Tuesday, April 19, 2016


Spanish Missionaries in Saipan in 1929

Unlike the Chamorros on Guam who continued to be exposed to a Western and Christian power (the U.S.) in 1898, the Chamorros of Saipan were governed by a people more foreign to their prior experience - the Japanese. Except for a brief period of 15 years (1899 - 1914) under the Germans, the Saipan and Rota Chamorros had to deal with a new colonial power that was neither Western nor Christian.

I believe this made the Chamorros there cling even more closely to their Spanish missionaries. I was fortunate to know some older people who were teens and even young adults when the Japanese ruled the Northern Marianas and they shared with me how they disliked having to bow every morning to the Emperor who was considered a god by the Japanese. Their Christian faith could not accept that, even though they were compelled to stand in formation at school in the morning and make those bows. It seemed to me that, as soon as they could, they found solace in the company and guidance of the Spanish missionaries, until the Japanese severely curtailed the freedom of those missionaries to be with the Chamorro people.

Like the Chamorros on Guam, the Spaniards all the Chamorros dealt with in the 1900s were no longer political masters. They were now all religious figures, dealing with supernatural hopes and aspirations, and ministering to the souls and bodies of people, keeping alive the Christian way of life, the beloved customs and traditions, that gave many Chamorros comfort for the last 300 years. Yes. The Spanish missionaries in both Guam and the Northern Marianas in the 1920s and 30s were generally loved by the people.

In Saipan, the Japanese allowed the Catholic missionaries something the American authorities in Guam refused to do. The Church in Saipan was able to open a Catholic school for girls, whereas, on Guam, the U.S. Navy did everything to prevent Catholic schools.

In 1929, the Mercedarian Missionaries of Berriz (Berriz is a town in Spain) opened a "colegio," or school, for girls in Saipan. The Japanese government at the time was actually supportive of this endeavor, since the Japanese schools could not accommodate everyone interested in getting an education. The girls' school would focus, anyway, on some academics (the basics) but also on religion, music and domestic skills, as was the custom at the time in female education.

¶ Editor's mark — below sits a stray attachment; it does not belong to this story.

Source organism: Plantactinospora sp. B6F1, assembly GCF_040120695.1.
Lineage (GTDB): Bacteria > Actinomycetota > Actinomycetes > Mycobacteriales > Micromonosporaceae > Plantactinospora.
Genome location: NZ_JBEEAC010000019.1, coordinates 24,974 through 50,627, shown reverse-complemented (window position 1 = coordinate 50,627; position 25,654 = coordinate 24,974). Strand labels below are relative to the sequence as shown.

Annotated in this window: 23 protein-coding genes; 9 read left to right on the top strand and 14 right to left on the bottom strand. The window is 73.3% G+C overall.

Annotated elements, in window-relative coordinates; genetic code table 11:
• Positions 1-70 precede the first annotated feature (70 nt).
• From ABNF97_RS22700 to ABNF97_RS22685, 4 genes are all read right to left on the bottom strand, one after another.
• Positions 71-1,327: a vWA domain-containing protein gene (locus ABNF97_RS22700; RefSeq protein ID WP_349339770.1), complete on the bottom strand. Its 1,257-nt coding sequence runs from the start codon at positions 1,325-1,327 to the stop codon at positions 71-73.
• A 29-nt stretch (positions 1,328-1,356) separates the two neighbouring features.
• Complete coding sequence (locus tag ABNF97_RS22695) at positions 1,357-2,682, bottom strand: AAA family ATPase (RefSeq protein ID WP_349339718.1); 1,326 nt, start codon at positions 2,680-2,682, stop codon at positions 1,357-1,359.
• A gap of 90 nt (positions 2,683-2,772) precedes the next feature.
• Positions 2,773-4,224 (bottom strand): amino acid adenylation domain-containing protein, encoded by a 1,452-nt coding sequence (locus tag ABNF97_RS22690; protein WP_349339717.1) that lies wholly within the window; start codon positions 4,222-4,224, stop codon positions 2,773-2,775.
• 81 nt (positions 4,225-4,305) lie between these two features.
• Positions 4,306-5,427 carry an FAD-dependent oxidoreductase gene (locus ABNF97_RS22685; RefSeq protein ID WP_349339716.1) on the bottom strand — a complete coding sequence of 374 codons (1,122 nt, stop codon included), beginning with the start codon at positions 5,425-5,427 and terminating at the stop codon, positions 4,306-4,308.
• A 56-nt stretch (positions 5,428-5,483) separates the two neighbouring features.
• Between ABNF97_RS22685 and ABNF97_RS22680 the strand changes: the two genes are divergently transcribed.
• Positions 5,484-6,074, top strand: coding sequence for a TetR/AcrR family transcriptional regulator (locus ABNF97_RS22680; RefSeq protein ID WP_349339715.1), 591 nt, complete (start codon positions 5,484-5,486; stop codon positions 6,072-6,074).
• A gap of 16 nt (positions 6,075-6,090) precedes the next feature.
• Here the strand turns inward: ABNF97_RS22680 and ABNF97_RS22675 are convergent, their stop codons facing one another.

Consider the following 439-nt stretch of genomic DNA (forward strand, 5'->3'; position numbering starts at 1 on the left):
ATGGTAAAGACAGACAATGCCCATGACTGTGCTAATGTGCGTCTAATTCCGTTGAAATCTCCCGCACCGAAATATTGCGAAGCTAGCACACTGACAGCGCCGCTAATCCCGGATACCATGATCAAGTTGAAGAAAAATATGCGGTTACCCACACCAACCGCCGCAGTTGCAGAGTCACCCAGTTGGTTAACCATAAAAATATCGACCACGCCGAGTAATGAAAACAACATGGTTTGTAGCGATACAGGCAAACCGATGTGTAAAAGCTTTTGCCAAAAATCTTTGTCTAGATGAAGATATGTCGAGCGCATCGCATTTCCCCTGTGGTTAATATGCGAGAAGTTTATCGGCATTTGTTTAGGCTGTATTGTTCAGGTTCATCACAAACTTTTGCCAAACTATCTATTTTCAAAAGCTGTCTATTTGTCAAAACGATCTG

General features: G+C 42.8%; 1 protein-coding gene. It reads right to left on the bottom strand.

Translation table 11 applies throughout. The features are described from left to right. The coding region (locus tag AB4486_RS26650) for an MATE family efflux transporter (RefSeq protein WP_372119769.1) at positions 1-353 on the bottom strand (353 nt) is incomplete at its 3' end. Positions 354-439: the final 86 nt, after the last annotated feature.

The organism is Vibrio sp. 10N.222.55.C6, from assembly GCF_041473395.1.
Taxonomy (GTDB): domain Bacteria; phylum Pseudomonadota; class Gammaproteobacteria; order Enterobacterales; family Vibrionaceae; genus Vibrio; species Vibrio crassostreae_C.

When Mother Margarita Maturana, the Superior in Spain, visited Saipan in 1929, she was welcomed with great emotion by the "such simple and affectionate" ("tan sencilla y cariñosa") Chamorro people. A delegation of both Chamorro and Carolinian civic leaders came to pay respects to Mother Margarita.

They were the Chamorros Francisco de León Guerrero, José de los Reyes, Luís Tenorio, Mariano Pangelinan, Manuel Pangelinan, Vidal Arriola, Domingo Blanco and Vidal Camacho. Two Carolinian leaders accompanied them : Ignacio Lairopi and Antonio Angailen.

The Chamorros talked of Spain with Mother Margarita; how they valued the customs and traditions given them centuries before by the Spanish missionaries. They shared with Mother how they managed for two years when no Catholic priests were living on Saipan when the Northern Marianas changed from German to Japanese rule. Despite the absence of priests, the people of Saipan went morning and night to the church to say their prayers as a community. A well-educated layman, Gregorio Sablan (Kilili) performed baptisms and kept records and did his best to keep things going.

I can attest that, to this day, there are many people in Saipan who cling to these traditions, although the number gets smaller and smaller with every funeral.


From the Spanish original letter of Mother Maturana (beatified in 2006):

Hablan de España, del amor que le tienen y lo mucho que se precian de conservar las antiguas costumbres implantadas por los españoles. Cuentan luego cómo procuraron conservar la fe y la piedad religiosa cuando quedaron sin los misioneros alemanes. Mañana y tarde, a la hora de la Misa y del rosario, se congregaba el pueblo a toque de campana en la iglesia y rezaban las oraciones acostumbradas.

Source : http://comunidad-maturana.blogspot.com

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